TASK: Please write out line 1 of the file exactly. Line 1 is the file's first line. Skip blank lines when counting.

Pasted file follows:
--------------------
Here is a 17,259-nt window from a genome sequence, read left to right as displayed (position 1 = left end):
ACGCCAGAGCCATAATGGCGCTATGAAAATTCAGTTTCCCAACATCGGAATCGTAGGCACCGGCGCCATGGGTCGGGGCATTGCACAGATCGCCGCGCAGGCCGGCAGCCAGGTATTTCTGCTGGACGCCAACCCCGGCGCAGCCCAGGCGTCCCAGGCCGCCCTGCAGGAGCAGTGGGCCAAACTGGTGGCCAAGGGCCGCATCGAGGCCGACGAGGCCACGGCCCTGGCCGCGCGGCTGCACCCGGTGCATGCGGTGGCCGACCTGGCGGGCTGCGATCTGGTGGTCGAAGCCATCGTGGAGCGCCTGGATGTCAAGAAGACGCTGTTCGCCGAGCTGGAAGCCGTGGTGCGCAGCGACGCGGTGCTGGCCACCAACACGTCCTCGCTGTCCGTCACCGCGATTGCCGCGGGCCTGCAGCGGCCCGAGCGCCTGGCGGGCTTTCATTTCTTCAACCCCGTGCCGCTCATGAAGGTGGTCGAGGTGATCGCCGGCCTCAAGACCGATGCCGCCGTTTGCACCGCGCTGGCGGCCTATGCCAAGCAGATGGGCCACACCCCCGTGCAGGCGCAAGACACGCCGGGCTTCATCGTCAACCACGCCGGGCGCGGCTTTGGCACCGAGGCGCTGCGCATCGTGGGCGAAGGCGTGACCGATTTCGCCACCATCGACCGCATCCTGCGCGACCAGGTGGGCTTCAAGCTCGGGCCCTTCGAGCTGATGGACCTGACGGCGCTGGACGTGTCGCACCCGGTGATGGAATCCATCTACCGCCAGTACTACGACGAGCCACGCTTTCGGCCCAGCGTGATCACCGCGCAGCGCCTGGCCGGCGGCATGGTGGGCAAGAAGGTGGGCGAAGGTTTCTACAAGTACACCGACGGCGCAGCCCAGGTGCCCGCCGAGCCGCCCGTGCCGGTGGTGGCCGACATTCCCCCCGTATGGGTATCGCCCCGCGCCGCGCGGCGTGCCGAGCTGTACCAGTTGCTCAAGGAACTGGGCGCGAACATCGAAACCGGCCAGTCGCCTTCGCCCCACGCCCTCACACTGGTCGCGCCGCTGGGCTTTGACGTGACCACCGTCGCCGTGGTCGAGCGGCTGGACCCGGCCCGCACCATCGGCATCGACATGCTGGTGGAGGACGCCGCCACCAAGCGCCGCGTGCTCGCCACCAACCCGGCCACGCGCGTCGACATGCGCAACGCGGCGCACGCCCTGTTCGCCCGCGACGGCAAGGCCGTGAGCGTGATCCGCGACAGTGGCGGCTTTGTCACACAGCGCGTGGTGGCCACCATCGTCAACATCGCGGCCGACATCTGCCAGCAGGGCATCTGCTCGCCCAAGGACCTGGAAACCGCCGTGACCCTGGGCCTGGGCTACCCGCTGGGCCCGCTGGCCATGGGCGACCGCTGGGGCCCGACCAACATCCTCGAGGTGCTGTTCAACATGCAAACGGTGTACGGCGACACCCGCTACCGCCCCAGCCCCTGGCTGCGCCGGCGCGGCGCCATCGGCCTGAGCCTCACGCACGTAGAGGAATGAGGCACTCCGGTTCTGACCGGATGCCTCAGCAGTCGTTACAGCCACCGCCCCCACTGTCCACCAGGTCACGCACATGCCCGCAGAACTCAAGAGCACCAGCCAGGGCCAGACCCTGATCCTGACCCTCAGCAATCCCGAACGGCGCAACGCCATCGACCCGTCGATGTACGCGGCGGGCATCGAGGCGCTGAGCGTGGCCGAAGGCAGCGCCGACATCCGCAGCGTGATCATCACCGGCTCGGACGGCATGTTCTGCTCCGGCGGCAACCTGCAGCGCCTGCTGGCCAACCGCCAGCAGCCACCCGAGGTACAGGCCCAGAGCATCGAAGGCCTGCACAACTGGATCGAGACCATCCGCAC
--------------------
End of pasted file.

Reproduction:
Here is a 17,259-nt window from a genome sequence, read left to right as displayed (position 1 = left end):